Bass FAQs

Bass Guitar

Should I Learn guitar or bass guitar

The answer lies in your goals as a musician, what is important to you. The guitar is often seen as the more flamboyant instrument of the two and therefore the bass is the poorer cousin. This is a mistake and too simplistic. Let us understand what the bass is about so you can make your own mind up.

Milt Hilton who was a music great, especially known for his slap double bass said: “The bass is a service instrument….The word base means you support, foundation.  If you put up a building, the foundation must be steady and strong. I must identify a chord for everyone, and only after that can I play the other notes. You learn to have a lot of humility. You must be content with the background, knowing you are holding everything together.”  You can read more about Hilt here. Most bass players believe in the adage of ‘less is more,’ and the skill is knowing what not to play and to give that foundation.

That said after you have got your foundation right you can push your style to the forefront, you do not have to be stuck in a box that is the bassist at the back of the band, think of flea, Jaco Pastorius, Marcus Miller, Billy Sheehan none of these guys could be described as ‘boring’ or shy in being front of the stage.

Think of some of the greatest tracks out there without the bass, chances are if you cut the bass they will sound empty and hollow. Therefore the bass is the glue that keeps the band together.

Whether you choose bass or guitar to start your journey lies on what your goals are and what you are drawn to musically. The other obvious point is whilst it is good to start off focusing on one instrument to get that under your belt, there is a lifetime of learning to be done, which means you can add to your musical training by trying out the other instrument be it bass or guitar, later.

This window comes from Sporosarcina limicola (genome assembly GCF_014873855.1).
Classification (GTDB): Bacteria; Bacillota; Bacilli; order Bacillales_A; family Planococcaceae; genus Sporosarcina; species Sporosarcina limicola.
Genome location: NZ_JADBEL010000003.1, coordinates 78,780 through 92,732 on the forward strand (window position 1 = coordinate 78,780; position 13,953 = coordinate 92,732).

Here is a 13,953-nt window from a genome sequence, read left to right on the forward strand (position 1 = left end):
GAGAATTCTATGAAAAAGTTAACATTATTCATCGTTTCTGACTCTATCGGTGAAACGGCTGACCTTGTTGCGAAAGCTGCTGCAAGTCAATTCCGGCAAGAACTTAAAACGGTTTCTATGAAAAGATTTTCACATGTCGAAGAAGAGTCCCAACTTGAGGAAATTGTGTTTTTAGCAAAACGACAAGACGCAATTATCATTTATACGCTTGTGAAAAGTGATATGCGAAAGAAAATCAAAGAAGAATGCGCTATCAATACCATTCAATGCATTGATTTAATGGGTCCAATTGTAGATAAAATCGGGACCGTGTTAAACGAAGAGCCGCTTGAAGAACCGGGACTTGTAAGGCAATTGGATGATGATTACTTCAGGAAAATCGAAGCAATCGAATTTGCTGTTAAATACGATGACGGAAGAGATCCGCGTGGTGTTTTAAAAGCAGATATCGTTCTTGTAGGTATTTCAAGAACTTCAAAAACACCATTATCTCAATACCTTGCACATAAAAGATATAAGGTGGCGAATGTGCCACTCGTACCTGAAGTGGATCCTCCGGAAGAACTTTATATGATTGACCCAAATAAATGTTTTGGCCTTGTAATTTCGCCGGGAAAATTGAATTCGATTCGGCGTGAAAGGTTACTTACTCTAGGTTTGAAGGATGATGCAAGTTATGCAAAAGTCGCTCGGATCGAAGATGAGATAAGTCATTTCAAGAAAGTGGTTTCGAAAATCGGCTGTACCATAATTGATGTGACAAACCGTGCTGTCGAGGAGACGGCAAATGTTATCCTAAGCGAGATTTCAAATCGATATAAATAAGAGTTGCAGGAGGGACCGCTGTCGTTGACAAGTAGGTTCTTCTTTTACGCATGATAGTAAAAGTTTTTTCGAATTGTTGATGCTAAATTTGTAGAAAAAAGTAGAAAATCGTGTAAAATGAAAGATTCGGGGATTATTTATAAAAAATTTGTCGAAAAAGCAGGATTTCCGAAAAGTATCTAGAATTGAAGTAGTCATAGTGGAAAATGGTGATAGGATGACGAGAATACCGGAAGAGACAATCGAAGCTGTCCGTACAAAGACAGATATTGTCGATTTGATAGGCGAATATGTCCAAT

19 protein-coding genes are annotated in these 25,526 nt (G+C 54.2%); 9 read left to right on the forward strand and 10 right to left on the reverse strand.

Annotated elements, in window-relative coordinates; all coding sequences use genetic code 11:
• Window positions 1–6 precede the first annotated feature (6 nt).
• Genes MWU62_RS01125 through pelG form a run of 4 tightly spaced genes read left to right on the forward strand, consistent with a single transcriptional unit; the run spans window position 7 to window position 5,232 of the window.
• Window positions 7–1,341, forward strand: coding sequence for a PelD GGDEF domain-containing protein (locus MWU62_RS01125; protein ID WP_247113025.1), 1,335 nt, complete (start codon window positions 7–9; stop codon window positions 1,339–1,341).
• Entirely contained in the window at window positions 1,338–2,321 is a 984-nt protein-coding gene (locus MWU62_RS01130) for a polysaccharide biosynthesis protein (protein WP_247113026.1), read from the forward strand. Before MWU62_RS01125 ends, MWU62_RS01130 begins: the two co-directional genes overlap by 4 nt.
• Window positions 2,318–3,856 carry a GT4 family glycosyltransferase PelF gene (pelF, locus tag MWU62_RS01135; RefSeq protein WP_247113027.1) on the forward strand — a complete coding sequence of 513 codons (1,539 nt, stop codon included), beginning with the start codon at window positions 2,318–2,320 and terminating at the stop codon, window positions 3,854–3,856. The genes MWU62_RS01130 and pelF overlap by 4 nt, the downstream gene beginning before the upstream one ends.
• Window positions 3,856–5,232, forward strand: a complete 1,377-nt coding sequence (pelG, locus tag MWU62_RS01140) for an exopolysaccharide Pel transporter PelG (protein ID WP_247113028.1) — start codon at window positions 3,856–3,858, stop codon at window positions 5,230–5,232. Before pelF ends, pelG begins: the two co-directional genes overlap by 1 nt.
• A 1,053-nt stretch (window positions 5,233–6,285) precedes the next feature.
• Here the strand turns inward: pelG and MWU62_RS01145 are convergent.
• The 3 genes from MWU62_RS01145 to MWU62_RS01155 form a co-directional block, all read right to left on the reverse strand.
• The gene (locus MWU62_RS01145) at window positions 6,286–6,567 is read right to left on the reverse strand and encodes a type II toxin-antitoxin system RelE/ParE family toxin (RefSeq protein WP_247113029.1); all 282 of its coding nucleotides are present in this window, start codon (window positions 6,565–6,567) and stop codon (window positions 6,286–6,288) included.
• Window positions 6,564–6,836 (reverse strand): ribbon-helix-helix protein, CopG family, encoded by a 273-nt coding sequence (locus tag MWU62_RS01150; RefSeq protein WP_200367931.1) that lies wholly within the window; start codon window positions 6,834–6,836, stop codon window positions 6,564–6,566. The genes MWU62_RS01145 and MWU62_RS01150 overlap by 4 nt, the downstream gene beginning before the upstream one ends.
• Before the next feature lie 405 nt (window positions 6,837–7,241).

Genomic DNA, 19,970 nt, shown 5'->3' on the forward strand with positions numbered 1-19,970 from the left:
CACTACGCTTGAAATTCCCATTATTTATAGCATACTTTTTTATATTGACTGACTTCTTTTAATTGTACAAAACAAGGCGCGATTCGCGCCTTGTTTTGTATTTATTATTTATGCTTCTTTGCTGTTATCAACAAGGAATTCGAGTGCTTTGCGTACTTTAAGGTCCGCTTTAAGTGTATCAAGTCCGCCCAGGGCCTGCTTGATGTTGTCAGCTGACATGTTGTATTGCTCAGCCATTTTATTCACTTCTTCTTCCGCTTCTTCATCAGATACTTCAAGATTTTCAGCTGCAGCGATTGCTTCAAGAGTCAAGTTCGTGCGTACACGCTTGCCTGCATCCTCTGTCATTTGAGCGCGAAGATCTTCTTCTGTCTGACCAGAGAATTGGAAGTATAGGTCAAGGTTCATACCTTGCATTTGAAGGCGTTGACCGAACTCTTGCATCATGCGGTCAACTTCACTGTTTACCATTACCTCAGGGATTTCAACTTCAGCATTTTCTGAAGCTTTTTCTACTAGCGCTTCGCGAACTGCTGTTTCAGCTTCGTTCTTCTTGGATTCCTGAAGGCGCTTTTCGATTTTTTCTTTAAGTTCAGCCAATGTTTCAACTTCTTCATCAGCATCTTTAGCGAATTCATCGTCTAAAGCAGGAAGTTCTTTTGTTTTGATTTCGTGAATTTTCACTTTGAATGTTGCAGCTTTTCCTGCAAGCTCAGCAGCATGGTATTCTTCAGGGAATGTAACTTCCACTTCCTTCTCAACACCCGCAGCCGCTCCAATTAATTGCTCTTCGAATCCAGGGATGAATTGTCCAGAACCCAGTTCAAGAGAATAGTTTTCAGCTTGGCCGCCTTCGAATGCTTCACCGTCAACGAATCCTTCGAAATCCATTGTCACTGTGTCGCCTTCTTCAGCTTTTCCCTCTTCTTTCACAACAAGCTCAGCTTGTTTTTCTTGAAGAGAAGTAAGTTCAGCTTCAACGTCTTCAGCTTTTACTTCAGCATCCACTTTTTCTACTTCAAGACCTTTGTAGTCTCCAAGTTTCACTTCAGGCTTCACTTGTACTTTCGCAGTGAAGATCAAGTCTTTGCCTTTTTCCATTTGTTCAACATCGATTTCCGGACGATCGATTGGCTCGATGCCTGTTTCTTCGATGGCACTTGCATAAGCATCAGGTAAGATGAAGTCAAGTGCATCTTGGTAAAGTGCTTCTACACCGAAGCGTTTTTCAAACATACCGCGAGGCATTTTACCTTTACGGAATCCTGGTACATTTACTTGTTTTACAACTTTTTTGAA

Is the bass guitar easier to learn than the guitar

When you are a beginner and starting out you can get into playing a song quicker on bass than the guitar, so there is some truth that it easier to play. For example, when it comes to the guitar, you need to get your fingers of your fretting hand in the right shape, hold a pick and get the strumming pattern correct, all of which is done on tiny strings.

In comparison, the same song on the bass may just require one finger on one string playing fewer notes. Altogether a piece of music can be simpler on the bass.

However, bass players have to concentrate on getting their timing or groove right, if neglected the whole band will be all over the place and it will end up in a musical mess. A guitarist can get away with drifting adrift a bit here, or rather the consequence would not be so dire for the rest of the musicians.

Then there is as mentioned above FAQ, the ‘less is more’ bass player mindset which is needed to lay that foundation and get that foundation. (read the first FAQ).

Can I get more gigs as a bass guitarist or guitarist